Review: ‘The Secret Life of Walter Mitty’

Some of the deepest-dyed Thurber fans may squeal since there's naturally considerable change from the famed short story on which the screenplay is built. There's a basic switch in the plot that has been concocted around the Mitty daydreams. Thurber's whole conception of Mitty was an inconsequential fellow from Perth Amboy, NJ, to whom nothing - but nothing - ever happened and who, as a result, lived a 'secret life' via his excursions into daydreaming. In contrast, the picture builds a spy-plot around Mitty that is more fantastic than even his wildest dream.

Some of the deepest-dyed Thurber fans may squeal since there’s naturally considerable change from the famed short story on which the screenplay is built. There’s a basic switch in the plot that has been concocted around the Mitty daydreams. Thurber’s whole conception of Mitty was an inconsequential fellow from Perth Amboy, NJ, to whom nothing – but nothing – ever happened and who, as a result, lived a ‘secret life’ via his excursions into daydreaming. In contrast, the picture builds a spy-plot around Mitty that is more fantastic than even his wildest dream.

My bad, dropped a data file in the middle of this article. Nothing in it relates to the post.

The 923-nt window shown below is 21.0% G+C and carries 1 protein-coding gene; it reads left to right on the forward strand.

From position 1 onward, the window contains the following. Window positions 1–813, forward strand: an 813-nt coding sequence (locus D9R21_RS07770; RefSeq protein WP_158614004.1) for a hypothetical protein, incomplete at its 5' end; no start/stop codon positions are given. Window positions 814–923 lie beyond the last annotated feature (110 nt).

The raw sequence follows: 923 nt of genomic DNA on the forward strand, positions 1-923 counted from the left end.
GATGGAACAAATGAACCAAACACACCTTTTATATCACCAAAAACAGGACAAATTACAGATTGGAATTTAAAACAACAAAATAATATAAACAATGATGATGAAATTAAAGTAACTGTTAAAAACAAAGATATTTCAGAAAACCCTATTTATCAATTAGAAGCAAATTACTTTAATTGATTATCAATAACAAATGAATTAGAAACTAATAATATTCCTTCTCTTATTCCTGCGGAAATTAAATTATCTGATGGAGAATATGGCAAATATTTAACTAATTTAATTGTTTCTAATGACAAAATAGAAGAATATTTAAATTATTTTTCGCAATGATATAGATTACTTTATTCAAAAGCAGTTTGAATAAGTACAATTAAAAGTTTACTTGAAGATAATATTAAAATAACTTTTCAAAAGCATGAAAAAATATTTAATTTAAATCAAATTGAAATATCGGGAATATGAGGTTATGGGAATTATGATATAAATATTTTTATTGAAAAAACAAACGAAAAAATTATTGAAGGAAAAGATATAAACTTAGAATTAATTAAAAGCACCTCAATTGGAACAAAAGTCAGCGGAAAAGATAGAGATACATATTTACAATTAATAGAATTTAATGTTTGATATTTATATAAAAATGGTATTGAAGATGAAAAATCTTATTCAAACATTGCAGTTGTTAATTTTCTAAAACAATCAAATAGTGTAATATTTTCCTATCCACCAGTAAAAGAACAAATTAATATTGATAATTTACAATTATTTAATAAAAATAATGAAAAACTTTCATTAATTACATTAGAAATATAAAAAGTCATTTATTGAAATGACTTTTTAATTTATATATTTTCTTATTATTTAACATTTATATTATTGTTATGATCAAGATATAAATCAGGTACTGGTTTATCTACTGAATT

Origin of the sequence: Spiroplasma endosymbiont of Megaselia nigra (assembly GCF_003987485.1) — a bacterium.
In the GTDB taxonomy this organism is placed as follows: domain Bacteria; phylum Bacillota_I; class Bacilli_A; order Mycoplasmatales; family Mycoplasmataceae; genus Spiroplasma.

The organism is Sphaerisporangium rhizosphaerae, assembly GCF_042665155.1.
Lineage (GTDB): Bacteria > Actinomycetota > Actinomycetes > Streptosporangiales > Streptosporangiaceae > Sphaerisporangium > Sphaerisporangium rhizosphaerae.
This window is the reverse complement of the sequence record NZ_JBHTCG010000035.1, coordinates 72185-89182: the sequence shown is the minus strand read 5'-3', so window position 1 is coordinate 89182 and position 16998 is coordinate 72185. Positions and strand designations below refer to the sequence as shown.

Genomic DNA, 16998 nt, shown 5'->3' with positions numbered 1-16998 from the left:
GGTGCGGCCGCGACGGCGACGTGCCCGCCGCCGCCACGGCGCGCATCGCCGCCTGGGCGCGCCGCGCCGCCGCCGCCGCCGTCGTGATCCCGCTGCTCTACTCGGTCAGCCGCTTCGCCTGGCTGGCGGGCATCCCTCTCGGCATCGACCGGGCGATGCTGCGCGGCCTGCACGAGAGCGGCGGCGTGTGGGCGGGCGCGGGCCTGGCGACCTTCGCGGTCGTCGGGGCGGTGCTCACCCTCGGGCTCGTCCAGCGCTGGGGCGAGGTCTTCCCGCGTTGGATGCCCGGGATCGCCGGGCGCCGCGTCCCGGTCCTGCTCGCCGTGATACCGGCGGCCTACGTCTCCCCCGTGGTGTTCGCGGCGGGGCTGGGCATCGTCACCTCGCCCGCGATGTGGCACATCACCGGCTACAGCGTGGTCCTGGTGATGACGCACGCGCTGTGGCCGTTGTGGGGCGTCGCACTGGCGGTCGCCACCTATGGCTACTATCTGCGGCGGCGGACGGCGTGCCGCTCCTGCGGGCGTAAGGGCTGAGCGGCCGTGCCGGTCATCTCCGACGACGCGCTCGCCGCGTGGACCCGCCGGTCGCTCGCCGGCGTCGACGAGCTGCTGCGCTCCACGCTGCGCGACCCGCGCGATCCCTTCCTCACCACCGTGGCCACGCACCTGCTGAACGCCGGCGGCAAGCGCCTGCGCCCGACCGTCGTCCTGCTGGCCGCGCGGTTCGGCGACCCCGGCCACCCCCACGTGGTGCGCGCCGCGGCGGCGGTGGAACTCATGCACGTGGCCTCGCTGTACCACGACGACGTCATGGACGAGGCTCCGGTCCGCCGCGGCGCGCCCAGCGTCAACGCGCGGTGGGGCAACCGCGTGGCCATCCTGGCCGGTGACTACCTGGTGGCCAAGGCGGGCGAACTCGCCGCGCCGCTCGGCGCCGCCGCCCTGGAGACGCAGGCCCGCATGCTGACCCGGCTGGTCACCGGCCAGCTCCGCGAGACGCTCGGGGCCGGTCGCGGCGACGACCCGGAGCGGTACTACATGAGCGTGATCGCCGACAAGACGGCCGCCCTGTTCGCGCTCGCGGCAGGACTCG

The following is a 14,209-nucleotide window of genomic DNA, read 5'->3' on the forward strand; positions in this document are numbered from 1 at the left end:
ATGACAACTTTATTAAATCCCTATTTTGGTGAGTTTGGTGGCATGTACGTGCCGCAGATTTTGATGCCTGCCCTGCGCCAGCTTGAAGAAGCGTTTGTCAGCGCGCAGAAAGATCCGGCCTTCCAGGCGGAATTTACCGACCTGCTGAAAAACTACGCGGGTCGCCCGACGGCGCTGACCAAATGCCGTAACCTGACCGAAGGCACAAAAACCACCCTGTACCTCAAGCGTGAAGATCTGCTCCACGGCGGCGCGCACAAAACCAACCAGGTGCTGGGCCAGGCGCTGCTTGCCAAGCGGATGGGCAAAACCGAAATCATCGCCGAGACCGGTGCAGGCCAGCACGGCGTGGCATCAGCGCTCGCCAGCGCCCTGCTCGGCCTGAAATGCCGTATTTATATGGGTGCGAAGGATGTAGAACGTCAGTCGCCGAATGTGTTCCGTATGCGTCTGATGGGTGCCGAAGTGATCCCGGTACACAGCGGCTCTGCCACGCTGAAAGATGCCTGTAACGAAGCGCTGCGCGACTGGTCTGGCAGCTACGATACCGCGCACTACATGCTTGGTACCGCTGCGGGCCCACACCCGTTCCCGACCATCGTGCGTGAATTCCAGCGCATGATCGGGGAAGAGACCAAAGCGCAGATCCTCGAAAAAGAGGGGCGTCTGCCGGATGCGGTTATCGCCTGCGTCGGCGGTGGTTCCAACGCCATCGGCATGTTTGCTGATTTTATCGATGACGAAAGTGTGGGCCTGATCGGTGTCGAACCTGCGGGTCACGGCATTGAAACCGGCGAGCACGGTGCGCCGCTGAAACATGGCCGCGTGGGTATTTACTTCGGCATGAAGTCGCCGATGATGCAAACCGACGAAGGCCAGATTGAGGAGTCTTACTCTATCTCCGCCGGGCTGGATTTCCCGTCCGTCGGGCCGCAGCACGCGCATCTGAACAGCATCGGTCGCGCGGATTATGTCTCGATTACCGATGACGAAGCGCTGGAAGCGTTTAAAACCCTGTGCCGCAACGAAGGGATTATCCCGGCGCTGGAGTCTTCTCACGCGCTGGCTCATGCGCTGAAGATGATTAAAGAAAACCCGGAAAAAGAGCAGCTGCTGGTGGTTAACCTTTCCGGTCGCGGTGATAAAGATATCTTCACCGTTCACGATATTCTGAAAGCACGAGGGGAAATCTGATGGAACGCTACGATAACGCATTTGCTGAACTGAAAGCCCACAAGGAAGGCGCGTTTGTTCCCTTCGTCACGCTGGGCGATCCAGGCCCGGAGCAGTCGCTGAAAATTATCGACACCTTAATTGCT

Danny Kaye reveals a greater smoothness and polish thespically and a perfection of timing in his slapstick than has ever been evident in the past.

Exceedingly slick job is done on the segues from the real-life Mitty into the dream sequences. Mitty’s fantasies carry him through sessions as a sea captain taking his schooner through a storm, a surgeon performing a next-to-impossible operation, an RAF pilot, a Mississippi gambler, a cowpuncher and a hat designer. They’re all well-loaded with satire, as is the real-life plot with pure slapstick.

Virginia Mayo is the beautiful vis-a-vis in both the real-life spy plot, and the dreams. She comes a commendable distance thespically in this picture. Karloff wins heftiest yaks in a scene in which he plays a phony psychiatrist convincing Mitty he’s nuts.

The Secret Life of Walter Mitty

Production

RKO/Goldwyn. Director Norman Z. McLeod; Producer Samuel Goldwyn; Screenplay Ken Englund, Everett Freeman; Camera Lee Garmes; Editor Monica Collingwood; Music David Raksin; Art Director George Jenkins, Perry Ferguson

Crew

(Color) Available on VHS, DVD. Extract of a review from 1947. Running time: 108 MIN.

With

Danny Kaye Virginia Mayo Boris Karloff Fay Bainter Ann Rutherford Florence Bates

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